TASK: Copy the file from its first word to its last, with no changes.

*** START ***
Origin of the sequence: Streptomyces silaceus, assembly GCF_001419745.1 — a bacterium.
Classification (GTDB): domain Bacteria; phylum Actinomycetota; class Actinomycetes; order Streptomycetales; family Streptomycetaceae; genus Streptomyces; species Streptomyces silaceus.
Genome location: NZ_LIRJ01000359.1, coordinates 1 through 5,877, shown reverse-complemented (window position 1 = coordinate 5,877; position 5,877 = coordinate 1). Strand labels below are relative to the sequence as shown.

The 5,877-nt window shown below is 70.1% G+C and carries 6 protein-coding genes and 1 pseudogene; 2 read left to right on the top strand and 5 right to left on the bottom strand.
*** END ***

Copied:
Origin of the sequence: Streptomyces silaceus, assembly GCF_001419745.1 — a bacterium.
Classification (GTDB): domain Bacteria; phylum Actinomycetota; class Actinomycetes; order Streptomycetales; family Streptomycetaceae; genus Streptomyces; species Streptomyces silaceus.
Genome location: NZ_LIRJ01000359.1, coordinates 1 through 5,877, shown reverse-complemented (window position 1 = coordinate 5,877; position 5,877 = coordinate 1). Strand labels below are relative to the sequence as shown.

The 5,877-nt window shown below is 70.1% G+C and carries 6 protein-coding genes and 1 pseudogene; 2 read left to right on the top strand and 5 right to left on the bottom strand.